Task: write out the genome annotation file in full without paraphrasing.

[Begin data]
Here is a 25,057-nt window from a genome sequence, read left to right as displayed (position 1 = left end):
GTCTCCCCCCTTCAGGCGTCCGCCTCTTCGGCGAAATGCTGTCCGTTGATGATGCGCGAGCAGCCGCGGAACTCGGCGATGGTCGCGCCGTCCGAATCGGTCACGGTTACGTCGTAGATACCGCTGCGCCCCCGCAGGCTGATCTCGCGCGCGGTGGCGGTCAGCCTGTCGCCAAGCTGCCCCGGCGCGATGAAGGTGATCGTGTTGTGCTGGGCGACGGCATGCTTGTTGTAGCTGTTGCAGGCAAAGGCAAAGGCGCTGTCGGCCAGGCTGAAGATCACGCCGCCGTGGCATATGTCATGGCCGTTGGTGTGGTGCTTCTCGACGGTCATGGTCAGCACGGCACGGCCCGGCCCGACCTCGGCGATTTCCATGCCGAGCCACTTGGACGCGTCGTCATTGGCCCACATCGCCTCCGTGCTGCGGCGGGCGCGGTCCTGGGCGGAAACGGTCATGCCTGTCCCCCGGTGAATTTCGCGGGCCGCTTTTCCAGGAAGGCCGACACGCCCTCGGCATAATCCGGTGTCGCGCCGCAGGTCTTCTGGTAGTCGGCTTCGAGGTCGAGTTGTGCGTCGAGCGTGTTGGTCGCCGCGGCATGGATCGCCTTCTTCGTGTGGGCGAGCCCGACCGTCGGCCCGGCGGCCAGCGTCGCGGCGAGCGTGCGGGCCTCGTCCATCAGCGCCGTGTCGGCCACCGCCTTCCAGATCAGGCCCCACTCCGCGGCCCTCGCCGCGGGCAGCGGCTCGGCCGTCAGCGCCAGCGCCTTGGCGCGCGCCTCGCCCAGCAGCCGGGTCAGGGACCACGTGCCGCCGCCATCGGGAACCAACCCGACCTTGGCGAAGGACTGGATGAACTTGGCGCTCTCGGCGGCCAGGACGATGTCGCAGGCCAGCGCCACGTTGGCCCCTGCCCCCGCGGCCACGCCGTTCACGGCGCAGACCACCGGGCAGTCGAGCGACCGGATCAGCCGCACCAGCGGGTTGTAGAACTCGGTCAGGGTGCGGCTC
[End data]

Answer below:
Here is a 25,057-nt window from a genome sequence, read left to right as displayed (position 1 = left end):
GTCTCCCCCCTTCAGGCGTCCGCCTCTTCGGCGAAATGCTGTCCGTTGATGATGCGCGAGCAGCCGCGGAACTCGGCGATGGTCGCGCCGTCCGAATCGGTCACGGTTACGTCGTAGATACCGCTGCGCCCCCGCAGGCTGATCTCGCGCGCGGTGGCGGTCAGCCTGTCGCCAAGCTGCCCCGGCGCGATGAAGGTGATCGTGTTGTGCTGGGCGACGGCATGCTTGTTGTAGCTGTTGCAGGCAAAGGCAAAGGCGCTGTCGGCCAGGCTGAAGATCACGCCGCCGTGGCATATGTCATGGCCGTTGGTGTGGTGCTTCTCGACGGTCATGGTCAGCACGGCACGGCCCGGCCCGACCTCGGCGATTTCCATGCCGAGCCACTTGGACGCGTCGTCATTGGCCCACATCGCCTCCGTGCTGCGGCGGGCGCGGTCCTGGGCGGAAACGGTCATGCCTGTCCCCCGGTGAATTTCGCGGGCCGCTTTTCCAGGAAGGCCGACACGCCCTCGGCATAATCCGGTGTCGCGCCGCAGGTCTTCTGGTAGTCGGCTTCGAGGTCGAGTTGTGCGTCGAGCGTGTTGGTCGCCGCGGCATGGATCGCCTTCTTCGTGTGGGCGAGCCCGACCGTCGGCCCGGCGGCCAGCGTCGCGGCGAGCGTGCGGGCCTCGTCCATCAGCGCCGTGTCGGCCACCGCCTTCCAGATCAGGCCCCACTCCGCGGCCCTCGCCGCGGGCAGCGGCTCGGCCGTCAGCGCCAGCGCCTTGGCGCGCGCCTCGCCCAGCAGCCGGGTCAGGGACCACGTGCCGCCGCCATCGGGAACCAACCCGACCTTGGCGAAGGACTGGATGAACTTGGCGCTCTCGGCGGCCAGGACGATGTCGCAGGCCAGCGCCACGTTGGCCCCTGCCCCCGCGGCCACGCCGTTCACGGCGCAGACCACCGGGCAGTCGAGCGACCGGATCAGCCGCACCAGCGGGTTGTAGAACTCGGTCAGGGTGCGGCTC